California Judge Rules Christian Baker Has Right to Refuse Wedding Cake to Lesbian Couple

· Updated on May 28, 2018

A California judge has ruled in favor of a Christian baker who refused to provide a cake for a same-sex couple’s wedding.

In August 2017, Mireya Rodriguez and Eileen Del Rio were turned away from Tasties Bakery, a Bakersfield cake shop owned by Cathy Miller. After the couple filed a complaint with the California Department of Fair Employment and Housing, Miller claimed it would be a violation of her faith beliefs to provide services to a union she believes is forbidden by her religion.

Judge David Lampe of the Superior Court of Kern County claimed in a Monday ruling that forcing her to comply with the couple’s request “would do violence to the essentials of Free Speech guaranteed under the First Amendment.”

“The First Amendment ensures that religious organizations and persons are given proper protection as they seek to teach the principles that are so fulfilling and so central to their lives and faiths, and to their own deep aspirations to continue the family structure they have long revered,” he claimed in a written decision.

“The fact that Rodriguez-Del Rios feel they will suffer indignity from Miller’s choice is not sufficient to deny constitutional protection,” Lampe continued.

Central to his ruling in the case was that the couple asked Miller specifically to make them a custom wedding cake. The judge argued that if Miller had refused to sell them a premade item already on display, it would have, indeed, violated their rights under California’s Unruh Civil Rights Act. But a cake designed specifically for their nuptials constitutes “artistic expression.”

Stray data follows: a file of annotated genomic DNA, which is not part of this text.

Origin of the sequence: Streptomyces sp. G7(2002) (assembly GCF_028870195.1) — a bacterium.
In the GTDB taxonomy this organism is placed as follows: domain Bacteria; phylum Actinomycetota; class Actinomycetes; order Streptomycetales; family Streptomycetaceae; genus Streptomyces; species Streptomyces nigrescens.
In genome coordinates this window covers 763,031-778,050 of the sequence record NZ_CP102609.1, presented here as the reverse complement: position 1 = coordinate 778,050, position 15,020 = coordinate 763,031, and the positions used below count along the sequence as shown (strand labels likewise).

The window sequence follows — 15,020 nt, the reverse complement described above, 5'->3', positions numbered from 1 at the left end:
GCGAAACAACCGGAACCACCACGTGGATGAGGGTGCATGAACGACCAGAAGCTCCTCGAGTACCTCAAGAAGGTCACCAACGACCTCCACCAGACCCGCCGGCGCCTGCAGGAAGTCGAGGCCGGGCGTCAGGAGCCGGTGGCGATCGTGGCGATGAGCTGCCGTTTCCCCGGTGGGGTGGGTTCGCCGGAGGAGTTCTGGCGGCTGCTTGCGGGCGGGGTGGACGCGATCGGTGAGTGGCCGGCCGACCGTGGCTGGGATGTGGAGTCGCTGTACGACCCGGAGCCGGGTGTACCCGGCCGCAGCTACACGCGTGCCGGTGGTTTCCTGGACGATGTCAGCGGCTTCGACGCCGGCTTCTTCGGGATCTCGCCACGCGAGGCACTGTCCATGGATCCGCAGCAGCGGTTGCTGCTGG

“A wedding cake is not just a cake in a Free Speech analysis,” Lampe wrote. “It is an artistic expression by the person making it that is to be used traditionally as a centerpiece in the celebration of a marriage. […] The state asks this court to compel Miller against her will and religion to allow her artistic expression in celebration of marriage to be co-opted to promote the message desired by same-sex marital partners, and with which Miller disagrees.”

He added that there were other businesses in Bakersfield which could have accommodated their request without violating the First Amendment.

Miller celebrated the ruling following the verdict’s issuance.

“We started screaming and praising God because we felt we had been heard,” Miller told the Bakersfield Californian. “I am very happy to serve everything from my cases to anybody. But I cannot be a part of a celebration that goes against my lord and savior.”

Rodriguez and Del-Rio were not available for comment on the case.

In June, the Supreme Court is set to deliver a ruling on Masterpiece Cakeshop v. Colorado Civil Rights Commission, a case which hinges on a similar argument. Jack Phillips, owner of Lakewood’s Masterpiece Cakeshop, refused service to David Mullins and Charlie Craig in 2012citing his Christian faith.

Attorneys representing Colorado baker Jack Phillips claimed in December oral arguments that a wedding cake constitutes “artistic expression,” and he should not legally be required to cater same-sex weddings under the U.S. Constitution.

The nation’s highest bench appears divided over the issue by a 4-4 split. Justice Anthony Kennedy, a moderate conservative, is expected to cast the deciding vote.

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